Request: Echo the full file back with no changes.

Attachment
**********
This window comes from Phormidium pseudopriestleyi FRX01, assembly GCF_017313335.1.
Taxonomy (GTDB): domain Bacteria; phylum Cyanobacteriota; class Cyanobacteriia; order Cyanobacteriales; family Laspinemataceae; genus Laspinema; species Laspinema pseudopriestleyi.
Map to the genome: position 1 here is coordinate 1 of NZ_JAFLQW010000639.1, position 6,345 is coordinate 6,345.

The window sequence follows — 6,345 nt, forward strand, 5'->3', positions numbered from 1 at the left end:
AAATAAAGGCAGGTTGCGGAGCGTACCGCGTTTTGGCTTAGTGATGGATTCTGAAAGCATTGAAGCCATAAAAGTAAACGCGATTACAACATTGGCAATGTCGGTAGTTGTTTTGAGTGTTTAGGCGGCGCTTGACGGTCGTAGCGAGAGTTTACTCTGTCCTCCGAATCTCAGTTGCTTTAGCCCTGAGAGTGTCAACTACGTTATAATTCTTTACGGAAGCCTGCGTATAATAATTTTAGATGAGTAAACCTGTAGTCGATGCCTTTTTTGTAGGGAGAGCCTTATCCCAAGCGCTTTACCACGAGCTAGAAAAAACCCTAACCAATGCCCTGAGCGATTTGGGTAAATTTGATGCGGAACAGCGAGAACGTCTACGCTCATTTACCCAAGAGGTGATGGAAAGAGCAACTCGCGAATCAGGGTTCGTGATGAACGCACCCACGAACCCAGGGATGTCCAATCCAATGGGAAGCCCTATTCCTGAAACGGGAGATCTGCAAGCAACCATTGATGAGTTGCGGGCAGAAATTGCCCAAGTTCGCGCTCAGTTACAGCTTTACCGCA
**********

This window comes from Phormidium pseudopriestleyi FRX01, assembly GCF_017313335.1.
Taxonomy (GTDB): domain Bacteria; phylum Cyanobacteriota; class Cyanobacteriia; order Cyanobacteriales; family Laspinemataceae; genus Laspinema; species Laspinema pseudopriestleyi.
Map to the genome: position 1 here is coordinate 1 of NZ_JAFLQW010000639.1, position 6,345 is coordinate 6,345.

The window sequence follows — 6,345 nt, forward strand, 5'->3', positions numbered from 1 at the left end:
AAATAAAGGCAGGTTGCGGAGCGTACCGCGTTTTGGCTTAGTGATGGATTCTGAAAGCATTGAAGCCATAAAAGTAAACGCGATTACAACATTGGCAATGTCGGTAGTTGTTTTGAGTGTTTAGGCGGCGCTTGACGGTCGTAGCGAGAGTTTACTCTGTCCTCCGAATCTCAGTTGCTTTAGCCCTGAGAGTGTCAACTACGTTATAATTCTTTACGGAAGCCTGCGTATAATAATTTTAGATGAGTAAACCTGTAGTCGATGCCTTTTTTGTAGGGAGAGCCTTATCCCAAGCGCTTTACCACGAGCTAGAAAAAACCCTAACCAATGCCCTGAGCGATTTGGGTAAATTTGATGCGGAACAGCGAGAACGTCTACGCTCATTTACCCAAGAGGTGATGGAAAGAGCAACTCGCGAATCAGGGTTCGTGATGAACGCACCCACGAACCCAGGGATGTCCAATCCAATGGGAAGCCCTATTCCTGAAACGGGAGATCTGCAAGCAACCATTGATGAGTTGCGGGCAGAAATTGCCCAAGTTCGCGCTCAGTTACAGCTTTACCGCA